This is how I feel today. Because my sweet, fiesty, loving, cranky Martini kitty has cancer. Low grade diffuse alimentary lymphoma. Cancer of the white blood cells (lymphocytes) in her GI tract – hers is in her small intestine. Low grade means slow growing (a good thing, relatively) and diffuse means instead of tumors she has cancerous cells – in her case throughout the lining of her intestine.
I got the news yesterday afternoon, and then went to pick up some meds to get her stablized. An anti-nausea med to stop the vomiting, and a med to coat her GI tract to settle it down. They seem to be working; she hasn’t thrown up since early Saturday morning (unless I haven’t found it yet!). I’ve been peering under the bed with the flashlight and under other furniture every couple of hours – yes I know that might make me a wacko.
Martini (front) and Oliver Demanding Their Breakfast
But maybe I should back up and tell you about Martini, because she is more than a cancer diagnosis… Martini came home on February 5, 2004. I had been looking at PetFinder ads and noticed her, well, because she is just so cute. I saw that she had been at the shelter for awhile, and at the urging of a friend, called about her. The shelter didn’t have her anymore, because just the day before they had transferred her to the Alternative Humane Society, a no kill shelter. I found out later that this was a reprieve from death row for her, because she had developed kennel stress and started biting people. She was going to be put down if the alternative shelter didn’t take her. Biting your new potential mommy or daddy… not the most effective way to get them to adopt you…
She was not spayed and she was found as a stray, so they really didn’t know much about her. They named her Allie (as in Allie Cat – gag…) and she was 3-4 years old and had had at least 1 litter of kittens. If you know cats, you know age is just a guess in adulthood. She could have been 4 or even 8, which makes her 12 or even 16 now… A world of difference in an elderly cat. She was small – about 8 pounds. They brought her over fresh from her spay surgery, and Martini (I couldn’t keep calling her Allie, that was just too dumb) hid in my closet for the next 3 days. On the third night, she crawled up onto my bed and slept next to me. I remember reaching over to pet her and being a little nervous that she would bite me, because she had been biting people at the shelter, but she never did.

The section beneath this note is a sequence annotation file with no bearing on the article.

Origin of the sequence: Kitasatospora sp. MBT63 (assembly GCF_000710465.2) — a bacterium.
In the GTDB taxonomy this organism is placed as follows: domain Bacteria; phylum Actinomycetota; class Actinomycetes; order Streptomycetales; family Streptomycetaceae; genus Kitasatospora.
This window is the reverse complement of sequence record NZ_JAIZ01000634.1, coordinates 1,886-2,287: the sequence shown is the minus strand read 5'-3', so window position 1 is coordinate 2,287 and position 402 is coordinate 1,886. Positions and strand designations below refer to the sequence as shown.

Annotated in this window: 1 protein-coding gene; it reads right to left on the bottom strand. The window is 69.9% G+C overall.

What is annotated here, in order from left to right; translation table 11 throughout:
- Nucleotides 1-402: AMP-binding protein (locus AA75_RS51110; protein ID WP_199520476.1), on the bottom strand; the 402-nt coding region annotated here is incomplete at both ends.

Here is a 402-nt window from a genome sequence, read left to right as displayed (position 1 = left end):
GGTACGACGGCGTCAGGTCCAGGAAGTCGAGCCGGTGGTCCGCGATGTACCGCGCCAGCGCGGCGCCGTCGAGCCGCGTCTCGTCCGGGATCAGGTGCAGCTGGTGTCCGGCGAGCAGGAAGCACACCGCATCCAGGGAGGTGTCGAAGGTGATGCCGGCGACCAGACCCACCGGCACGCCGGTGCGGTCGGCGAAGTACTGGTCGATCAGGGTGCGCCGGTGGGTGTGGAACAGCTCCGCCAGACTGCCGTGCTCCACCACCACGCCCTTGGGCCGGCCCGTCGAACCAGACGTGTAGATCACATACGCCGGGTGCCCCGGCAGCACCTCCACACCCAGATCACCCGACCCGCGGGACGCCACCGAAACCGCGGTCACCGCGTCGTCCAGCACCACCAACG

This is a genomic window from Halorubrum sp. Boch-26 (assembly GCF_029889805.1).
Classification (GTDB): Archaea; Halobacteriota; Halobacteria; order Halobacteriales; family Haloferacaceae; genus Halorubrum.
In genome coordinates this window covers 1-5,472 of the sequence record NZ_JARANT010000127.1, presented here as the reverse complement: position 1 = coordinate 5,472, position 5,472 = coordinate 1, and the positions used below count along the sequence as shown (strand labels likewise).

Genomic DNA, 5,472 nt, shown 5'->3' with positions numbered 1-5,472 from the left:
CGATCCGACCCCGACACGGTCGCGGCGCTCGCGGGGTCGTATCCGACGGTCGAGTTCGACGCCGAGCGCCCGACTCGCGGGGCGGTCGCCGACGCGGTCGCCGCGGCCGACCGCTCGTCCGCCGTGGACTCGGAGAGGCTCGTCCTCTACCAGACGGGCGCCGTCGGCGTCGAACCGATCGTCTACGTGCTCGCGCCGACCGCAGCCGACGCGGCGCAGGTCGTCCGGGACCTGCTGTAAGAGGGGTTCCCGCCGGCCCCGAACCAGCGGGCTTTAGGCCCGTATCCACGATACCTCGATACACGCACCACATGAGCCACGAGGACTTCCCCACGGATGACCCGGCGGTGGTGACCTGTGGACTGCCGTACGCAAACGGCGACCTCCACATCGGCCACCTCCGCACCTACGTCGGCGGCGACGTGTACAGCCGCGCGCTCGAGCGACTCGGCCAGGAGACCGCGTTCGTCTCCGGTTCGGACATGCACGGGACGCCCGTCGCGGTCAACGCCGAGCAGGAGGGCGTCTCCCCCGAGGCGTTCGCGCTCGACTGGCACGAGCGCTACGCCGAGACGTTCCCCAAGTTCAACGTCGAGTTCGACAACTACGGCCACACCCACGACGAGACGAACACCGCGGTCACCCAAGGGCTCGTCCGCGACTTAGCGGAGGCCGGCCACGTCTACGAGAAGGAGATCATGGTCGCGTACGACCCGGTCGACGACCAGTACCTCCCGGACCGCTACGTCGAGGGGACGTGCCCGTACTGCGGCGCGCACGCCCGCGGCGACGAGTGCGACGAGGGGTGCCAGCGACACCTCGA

She did however, immediately set about asserting her dominance over my 16 year old male cat Zorro. Zorro didn’t have a mean bone in his body, and she was ruthless. She would hide around corners and jump on him when he walked by, and she would smoosh in between Zorro and me if he was sitting next to me on the couch. She growled at him, pounced on him and chased him relentlessly. About a week in, I even called the shelter and talked to them about giving her back, because I didn’t want Zorro to live out his days being bulled by this little pipsqueak! She was half his size! They convinced me to give her just a little more time.
Finally one day, Zorro laid down the law. He was sitting next to me on the couch (his favorite place) and she jumped up and squeezed in between. Then I heard this strange, unearthly high pitched growl from him (mind you, it was very strange because in 16 years I had never heard him growl). Martini looked over at him, but did not move. He growled again. She stood her ground. Then he reached over with one big paw and brought it down on her back so hard it made an audible WHOOMP noise. No claws, no hissing, no fight. Just one huge thump on her back. She jumped down off the couch, and they never had a major problem again. His spot next to me on the couch had been secured, along with his dominant position in the house. I was so proud of my boy!
Zorro passed away a year later, and Martini has ruled the roost since then. I’ve gotten two more cats, Oliver and Oscar, and even though she is smallest by far, she is clearly the matriarch. And she loves me. She loves to snuggle. She loves to sleep on the bed, and under the covers if she gets cold. She snuggles right up against me. She has never bit a person since her time in the shelter.
But, she is super cranky about being brushed, and gets mats in her thick hair very easily. She is pretty easy to pill, but it took awhile to get to where you can trim her nails easily. When you brush her or trim her nails, she emits these yowls that would make anyone within earshot think you were cutting off her leg with a dull, rusty knife. She loves to be pet, but not for too long, and if she is sitting on your lap and you move around too much, you run the risk of pissing her off. And she will tell you all about it!
And then there is her meat obsession. Ever since her food allergy was diagnosed, she has been a fiend for meat. She trolls around looking for scraps, and will steal whole steaks or breasts of chicken that are defrosting on the counter. Size is no object, she can haul off something almost so big you wouldn’t think she could get it off the ground. She stole a piece of pizza once and had it all the way up the stairs and under the bed before I could grab her! And the time she had the strip of prosciutto hanging out of her mouth was hilarious! But all kidding aside, as much as she wants that meat, we always have to wrestle it away from her, because it makes her so sick. It seems so odd for a carnivore to be allergic to protein.
She starts her chemo Monday – the goal is not a cure, but an attempt to give some time while maintaining a good quality of life during the time she has left. I hope she can fight this with as much zest for life as she has approached everything else.